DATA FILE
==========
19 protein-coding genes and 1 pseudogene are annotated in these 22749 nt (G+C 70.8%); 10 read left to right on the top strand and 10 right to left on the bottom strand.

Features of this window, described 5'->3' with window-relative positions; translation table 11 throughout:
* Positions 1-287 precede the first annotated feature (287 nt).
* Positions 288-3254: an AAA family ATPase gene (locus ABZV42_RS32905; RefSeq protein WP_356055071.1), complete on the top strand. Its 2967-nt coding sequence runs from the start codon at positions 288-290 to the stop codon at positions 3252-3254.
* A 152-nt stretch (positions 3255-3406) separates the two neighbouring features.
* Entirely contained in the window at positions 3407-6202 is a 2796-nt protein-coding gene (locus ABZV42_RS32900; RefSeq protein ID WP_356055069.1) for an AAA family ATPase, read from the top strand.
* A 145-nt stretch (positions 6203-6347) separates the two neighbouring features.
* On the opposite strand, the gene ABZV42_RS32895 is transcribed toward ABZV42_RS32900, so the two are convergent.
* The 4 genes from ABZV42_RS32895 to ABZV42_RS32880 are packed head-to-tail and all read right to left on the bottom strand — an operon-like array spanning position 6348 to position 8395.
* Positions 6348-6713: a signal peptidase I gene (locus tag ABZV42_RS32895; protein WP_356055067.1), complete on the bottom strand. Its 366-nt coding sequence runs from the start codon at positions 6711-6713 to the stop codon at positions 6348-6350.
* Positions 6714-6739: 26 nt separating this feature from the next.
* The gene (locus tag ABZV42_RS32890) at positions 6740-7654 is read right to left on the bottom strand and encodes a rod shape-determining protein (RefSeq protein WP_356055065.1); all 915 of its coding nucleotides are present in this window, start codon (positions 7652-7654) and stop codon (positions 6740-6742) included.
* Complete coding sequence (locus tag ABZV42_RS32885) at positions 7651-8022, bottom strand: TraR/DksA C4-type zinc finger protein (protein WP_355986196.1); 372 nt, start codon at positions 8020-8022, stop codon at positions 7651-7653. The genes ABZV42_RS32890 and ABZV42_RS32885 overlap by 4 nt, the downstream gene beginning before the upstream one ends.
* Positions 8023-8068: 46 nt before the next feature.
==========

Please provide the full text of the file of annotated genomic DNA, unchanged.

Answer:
19 protein-coding genes and 1 pseudogene are annotated in these 22749 nt (G+C 70.8%); 10 read left to right on the top strand and 10 right to left on the bottom strand.

Features of this window, described 5'->3' with window-relative positions; translation table 11 throughout:
* Positions 1-287 precede the first annotated feature (287 nt).
* Positions 288-3254: an AAA family ATPase gene (locus ABZV42_RS32905; RefSeq protein WP_356055071.1), complete on the top strand. Its 2967-nt coding sequence runs from the start codon at positions 288-290 to the stop codon at positions 3252-3254.
* A 152-nt stretch (positions 3255-3406) separates the two neighbouring features.
* Entirely contained in the window at positions 3407-6202 is a 2796-nt protein-coding gene (locus ABZV42_RS32900; RefSeq protein ID WP_356055069.1) for an AAA family ATPase, read from the top strand.
* A 145-nt stretch (positions 6203-6347) separates the two neighbouring features.
* On the opposite strand, the gene ABZV42_RS32895 is transcribed toward ABZV42_RS32900, so the two are convergent.
* The 4 genes from ABZV42_RS32895 to ABZV42_RS32880 are packed head-to-tail and all read right to left on the bottom strand — an operon-like array spanning position 6348 to position 8395.
* Positions 6348-6713: a signal peptidase I gene (locus tag ABZV42_RS32895; protein WP_356055067.1), complete on the bottom strand. Its 366-nt coding sequence runs from the start codon at positions 6711-6713 to the stop codon at positions 6348-6350.
* Positions 6714-6739: 26 nt separating this feature from the next.
* The gene (locus tag ABZV42_RS32890) at positions 6740-7654 is read right to left on the bottom strand and encodes a rod shape-determining protein (RefSeq protein WP_356055065.1); all 915 of its coding nucleotides are present in this window, start codon (positions 7652-7654) and stop codon (positions 6740-6742) included.
* Complete coding sequence (locus tag ABZV42_RS32885) at positions 7651-8022, bottom strand: TraR/DksA C4-type zinc finger protein (protein WP_355986196.1); 372 nt, start codon at positions 8020-8022, stop codon at positions 7651-7653. The genes ABZV42_RS32890 and ABZV42_RS32885 overlap by 4 nt, the downstream gene beginning before the upstream one ends.
* Positions 8023-8068: 46 nt before the next feature.